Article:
B.A.S.S. Redefines Professional Bass Fishing. BIRMINGHAM, Ala. — After 50 years of setting the world standard for professional bass tournament competition, B.A.S.S. made historic changes to the Bassmaster Elite Series on Monday, which will elevate the sport to levels never seen before. Elite Series pros will begin the 2019 season with a smaller field of competition, vastly increased payouts, dramatically reduced entry fees and the promise of more exposure through the company’s industry-leading media platforms.
“We just celebrated our 50th anniversary at B.A.S.S., and made the decision to create an environment second to none in the world of professional bass fishing,” said Bruce Akin, CEO of B.A.S.S. “Our anglers have been loyal to the Elite Series, and we want to not only reward that loyalty, but also redefine what it means to be a professional angler. We feel the new Elite Series format accomplishes these goals, and also provides bass fishing fans with more of the content they crave.”
First, the 2019 Elite Series field size will be based on 80 anglers, down from 110 last year. This reduction in the number of competitors will not only allow the pros to get more exposure through B.A.S.S. media platforms, but also will improve their odds of winning and qualifying for the Bassmaster Classic.
The new format features three no-entry fee events that will payout $1 million each: Toyota Bassmaster Texas Fest benefiting Texas Parks and Wildlife Department, Toyota Bassmaster Angler of the Year Championship and the Bassmaster Classic presented by DICK’S Sporting Goods, bass fishing’s crown jewel. Additionally, the eight regular-season Elite Series events will now pay the entire field of anglers, a first in the world of professional fishing. First-place prize will remain $100,000, but now the last-place angler will earn $2,500.
Increased payouts are just half of the story, though. Alongside the three no-entry fee events, B.A.S.S. slashed regular-season entry fees by $5,375. So, the entry fees for Elite Series anglers is now $43,000. Because every angler is guaranteed to make at least $23,500, the total out of pocket expense is now only $19,500.
But there is even more good news for Elite Series anglers. B.A.S.S. is providing a $20,000 credit to anglers who competed in the 2018 Elite Series season and who take advantage of an early entry fee offer, giving these fishermen a $500 surplus above participation fees. So, for the first time in the history of professional bass fishing, anglers are actually being paid by the league to fish. In total, B.A.S.S. is investing an additional $3 million in payouts and reduced entry fees for the 2019 Elite Series.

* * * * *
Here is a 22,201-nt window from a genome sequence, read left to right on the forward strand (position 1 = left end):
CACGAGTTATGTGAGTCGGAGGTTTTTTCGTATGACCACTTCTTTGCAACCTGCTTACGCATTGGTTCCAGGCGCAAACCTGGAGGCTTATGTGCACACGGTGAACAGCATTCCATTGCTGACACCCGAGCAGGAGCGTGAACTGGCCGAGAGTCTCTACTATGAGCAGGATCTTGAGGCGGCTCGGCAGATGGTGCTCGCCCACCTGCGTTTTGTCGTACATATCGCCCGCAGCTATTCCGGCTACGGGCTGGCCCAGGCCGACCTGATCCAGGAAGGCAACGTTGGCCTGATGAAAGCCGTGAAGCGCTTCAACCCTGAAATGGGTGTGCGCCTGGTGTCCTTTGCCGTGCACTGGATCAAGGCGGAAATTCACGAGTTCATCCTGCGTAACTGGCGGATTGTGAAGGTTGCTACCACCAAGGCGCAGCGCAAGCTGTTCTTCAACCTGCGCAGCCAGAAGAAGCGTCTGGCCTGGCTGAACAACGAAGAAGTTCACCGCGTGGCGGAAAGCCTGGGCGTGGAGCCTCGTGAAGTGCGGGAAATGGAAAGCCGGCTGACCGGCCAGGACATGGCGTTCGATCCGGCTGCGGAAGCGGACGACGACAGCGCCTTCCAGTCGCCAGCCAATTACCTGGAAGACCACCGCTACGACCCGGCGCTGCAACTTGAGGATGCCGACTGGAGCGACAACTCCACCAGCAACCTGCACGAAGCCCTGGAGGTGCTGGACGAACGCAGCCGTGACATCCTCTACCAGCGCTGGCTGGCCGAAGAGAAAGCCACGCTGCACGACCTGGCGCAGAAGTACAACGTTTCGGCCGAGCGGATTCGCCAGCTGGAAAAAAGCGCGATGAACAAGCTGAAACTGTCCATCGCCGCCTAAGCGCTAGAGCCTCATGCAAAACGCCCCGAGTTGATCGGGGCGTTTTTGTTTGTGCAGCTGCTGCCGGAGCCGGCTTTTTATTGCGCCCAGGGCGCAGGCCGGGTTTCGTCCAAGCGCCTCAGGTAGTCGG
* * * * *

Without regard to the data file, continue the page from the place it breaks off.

Not only has B.A.S.S. made a historic financial commitment to anglers through lower entry fees and higher payouts, but the organization also announced an increased investment in exposure opportunities for the pros. Starting with the 2019 season, the incredibly popular Bassmaster LIVE show on Bassmaster.com, which has generated over 2.5 million video views and 59 million minutes of content consumed by fans, will be produced all four days of Elite Series events. Plus, there will be live-streaming cameras on every boat on semi-final Saturday, as well as Bassmaster LIVE cameras on every angler for Championship Sunday.
The Bassmasters TV show is being revamped with a renewed focus of on-the-water footage featuring more anglers, catching more bass. Other opportunities for Elite Series anglers to get exposure for their sponsors include Bassmaster Magazine, which has a readership of 4.4 million; B.A.S.S. Times, which reaches 100,000 of the nations most avid anglers; Bassmaster Radio, which airs on 200 stations on the SB Nation network; and Bassmaster.com, which averages over 1 million unique visitors per month.
“We want the world to know that B.A.S.S. and our incredible stable of sponsors are committed to growing the sport of bass fishing,” Akin said. “Ray Scott launched the sport and industry 50 years ago with the creation of B.A.S.S., and we will continue to push his vision forward for the next 50 years.”